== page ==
Introduction of the Speaker

Dr. Shih received his Ph.D. degree in Civil Engineering from Lehigh University (2017). He currently works at Lehigh University as a postdoctoral research fellow to further elaborate on his Ph.D. dissertation, dealing with sediment transport problems. Affiliations include American Society of Civil Engineers (EMI: Fluid Dynamics Committee) and American Geophysical Union. He serves as reviewer of several leading journals such as Water Resources Research. Awards include Taiwan’s two-year study abroad funding and US National Science Foundation project to support his doctorate pursuit.

 

 

Ø  Academic Report 3

Topic: What is the sediment transport threshold?

Time: October 8th (Monday), 16:00-17:00

Location: 503 room, library (舟山校区图书馆503)

Speaker: Prof. Thomas Pähtz from Ocean college, Zhejiang University

 

Abstract: Standard sediment transport formulae predict that the transport rate Q vanishes when the bottom fluid shear stress T falls below a critical value Tc. Because Q cannot vanish when entrainment of bed sediment occurs, most aeolian and fluvial geomorphologists interpret Tc as an entrainment threshold associated with an equilibrium between contact forces and forces generated by the fluid and/or particle-bed impacts (splash) acting on grains resting at the bed surface. However, this interpretation neglects that, while the predicted Q vanishes, the actual Q never truly vanishes due to turbulence and that fluvial transport formulae tend to become highly inaccurate when T is smaller than about 2Tc due to transport intermittency. We have studied this conundrum using DEM/RANS simulations of non-suspended sediment transport for a large range of Newtonian fluids driving transport, including wind, oil, and water. A few of our findings are summarized below:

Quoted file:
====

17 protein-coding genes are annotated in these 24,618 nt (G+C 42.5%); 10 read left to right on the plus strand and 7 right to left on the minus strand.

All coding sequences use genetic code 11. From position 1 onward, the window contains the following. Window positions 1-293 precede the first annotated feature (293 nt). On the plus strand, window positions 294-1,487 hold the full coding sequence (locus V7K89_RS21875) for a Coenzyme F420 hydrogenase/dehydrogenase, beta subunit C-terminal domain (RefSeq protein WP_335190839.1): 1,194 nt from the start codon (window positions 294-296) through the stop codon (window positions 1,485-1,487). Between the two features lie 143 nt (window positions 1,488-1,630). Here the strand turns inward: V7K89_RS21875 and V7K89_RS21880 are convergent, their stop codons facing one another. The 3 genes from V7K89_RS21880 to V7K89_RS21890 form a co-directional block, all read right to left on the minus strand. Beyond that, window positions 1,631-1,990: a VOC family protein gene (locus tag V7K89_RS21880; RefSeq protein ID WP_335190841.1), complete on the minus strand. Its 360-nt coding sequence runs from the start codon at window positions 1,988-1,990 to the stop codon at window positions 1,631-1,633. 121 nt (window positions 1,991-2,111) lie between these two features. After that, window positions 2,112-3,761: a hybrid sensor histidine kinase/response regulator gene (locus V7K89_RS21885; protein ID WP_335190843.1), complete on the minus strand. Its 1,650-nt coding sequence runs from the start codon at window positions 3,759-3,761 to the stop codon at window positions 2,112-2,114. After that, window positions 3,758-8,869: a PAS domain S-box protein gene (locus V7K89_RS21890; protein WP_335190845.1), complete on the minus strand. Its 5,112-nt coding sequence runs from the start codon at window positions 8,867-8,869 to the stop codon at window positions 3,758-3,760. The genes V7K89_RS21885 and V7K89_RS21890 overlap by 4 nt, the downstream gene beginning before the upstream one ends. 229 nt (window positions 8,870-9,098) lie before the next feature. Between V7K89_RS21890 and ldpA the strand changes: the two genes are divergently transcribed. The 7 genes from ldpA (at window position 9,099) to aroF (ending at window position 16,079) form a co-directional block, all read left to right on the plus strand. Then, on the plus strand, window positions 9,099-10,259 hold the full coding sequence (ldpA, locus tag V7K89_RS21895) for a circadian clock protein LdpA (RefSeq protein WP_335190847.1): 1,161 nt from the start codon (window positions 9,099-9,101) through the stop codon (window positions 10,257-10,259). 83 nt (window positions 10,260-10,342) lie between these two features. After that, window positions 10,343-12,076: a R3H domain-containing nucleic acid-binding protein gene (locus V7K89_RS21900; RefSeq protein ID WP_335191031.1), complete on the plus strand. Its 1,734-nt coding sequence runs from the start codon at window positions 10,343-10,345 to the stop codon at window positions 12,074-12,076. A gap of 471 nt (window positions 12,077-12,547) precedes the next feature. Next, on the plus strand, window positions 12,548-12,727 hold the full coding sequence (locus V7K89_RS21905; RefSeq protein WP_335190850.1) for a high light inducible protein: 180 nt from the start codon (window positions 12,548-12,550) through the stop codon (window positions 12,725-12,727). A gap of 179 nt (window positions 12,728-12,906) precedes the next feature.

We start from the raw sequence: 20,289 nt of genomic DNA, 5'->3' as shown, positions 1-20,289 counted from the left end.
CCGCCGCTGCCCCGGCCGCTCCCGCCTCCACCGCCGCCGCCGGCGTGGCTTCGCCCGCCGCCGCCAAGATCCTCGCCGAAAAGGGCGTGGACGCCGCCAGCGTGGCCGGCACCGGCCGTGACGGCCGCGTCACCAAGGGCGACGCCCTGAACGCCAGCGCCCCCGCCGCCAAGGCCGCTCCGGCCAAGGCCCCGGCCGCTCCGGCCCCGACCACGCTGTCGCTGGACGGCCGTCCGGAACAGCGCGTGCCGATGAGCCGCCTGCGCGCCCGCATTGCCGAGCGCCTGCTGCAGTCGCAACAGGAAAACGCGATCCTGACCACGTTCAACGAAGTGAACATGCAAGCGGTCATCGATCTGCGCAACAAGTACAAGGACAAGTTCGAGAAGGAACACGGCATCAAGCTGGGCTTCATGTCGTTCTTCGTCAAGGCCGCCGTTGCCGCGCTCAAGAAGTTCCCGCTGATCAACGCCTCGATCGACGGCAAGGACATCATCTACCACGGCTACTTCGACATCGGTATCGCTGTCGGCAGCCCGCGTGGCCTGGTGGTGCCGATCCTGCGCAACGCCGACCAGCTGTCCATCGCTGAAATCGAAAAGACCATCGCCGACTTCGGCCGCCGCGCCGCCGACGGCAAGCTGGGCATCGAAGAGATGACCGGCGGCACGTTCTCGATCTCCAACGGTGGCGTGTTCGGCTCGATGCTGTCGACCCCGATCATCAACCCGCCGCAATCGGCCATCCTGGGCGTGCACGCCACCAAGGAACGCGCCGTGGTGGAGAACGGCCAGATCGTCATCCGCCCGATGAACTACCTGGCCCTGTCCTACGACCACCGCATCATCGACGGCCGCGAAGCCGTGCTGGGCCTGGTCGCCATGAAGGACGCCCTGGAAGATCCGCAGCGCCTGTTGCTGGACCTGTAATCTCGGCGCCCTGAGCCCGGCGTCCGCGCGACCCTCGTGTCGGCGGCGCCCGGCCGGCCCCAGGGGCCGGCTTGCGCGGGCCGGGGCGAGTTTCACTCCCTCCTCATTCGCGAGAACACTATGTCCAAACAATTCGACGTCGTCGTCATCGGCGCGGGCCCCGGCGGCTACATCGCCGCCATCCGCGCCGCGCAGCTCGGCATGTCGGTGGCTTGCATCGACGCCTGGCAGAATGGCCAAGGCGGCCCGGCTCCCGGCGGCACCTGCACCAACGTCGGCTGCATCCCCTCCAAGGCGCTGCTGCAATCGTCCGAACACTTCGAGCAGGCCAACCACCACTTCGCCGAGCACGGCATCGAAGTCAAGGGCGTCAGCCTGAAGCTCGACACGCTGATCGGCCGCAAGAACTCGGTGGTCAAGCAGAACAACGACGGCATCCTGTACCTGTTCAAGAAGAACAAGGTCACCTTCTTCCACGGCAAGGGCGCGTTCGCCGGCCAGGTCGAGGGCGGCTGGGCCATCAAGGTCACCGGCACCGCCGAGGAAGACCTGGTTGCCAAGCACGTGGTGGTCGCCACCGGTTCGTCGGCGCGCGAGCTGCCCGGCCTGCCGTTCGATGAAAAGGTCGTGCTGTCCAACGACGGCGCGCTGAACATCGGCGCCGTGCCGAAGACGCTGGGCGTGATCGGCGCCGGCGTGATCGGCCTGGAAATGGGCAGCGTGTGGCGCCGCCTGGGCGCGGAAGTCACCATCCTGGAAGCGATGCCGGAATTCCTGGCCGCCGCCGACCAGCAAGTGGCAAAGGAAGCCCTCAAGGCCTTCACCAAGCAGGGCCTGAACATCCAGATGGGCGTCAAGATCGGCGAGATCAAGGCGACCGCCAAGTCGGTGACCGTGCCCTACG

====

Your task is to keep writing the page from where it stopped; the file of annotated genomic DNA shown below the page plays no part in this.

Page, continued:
1. The threshold Tc is not an entrainment threshold but the minimal fluid shear stress needed to compensate the average energy loss of particles rebounding with the bed by the fluid drag acceleration during particle trajectories (i.e., Tc is a property of mean-flow-sustained transport and thus insensitive to turbulent fluctuations).

2. The threshold Tc can be described by a universal rebound model that is consistent with measurements in wind, oil, and water streams (e.g., the Shields diagram) despite not being fitted to these measurements.

3. Entrainment controls whether the capacity state described by standard transport formulae can be reached and sustained but does not control the value of Q at capacity.

4. Standard transport formulae are only valid for continuous transport, which occurs when particle-bed impacts are effective in entraining bed material. In contrast, fluid entrainment relies on the occurrence of turbulent events and can thus only sustain intermittent transport.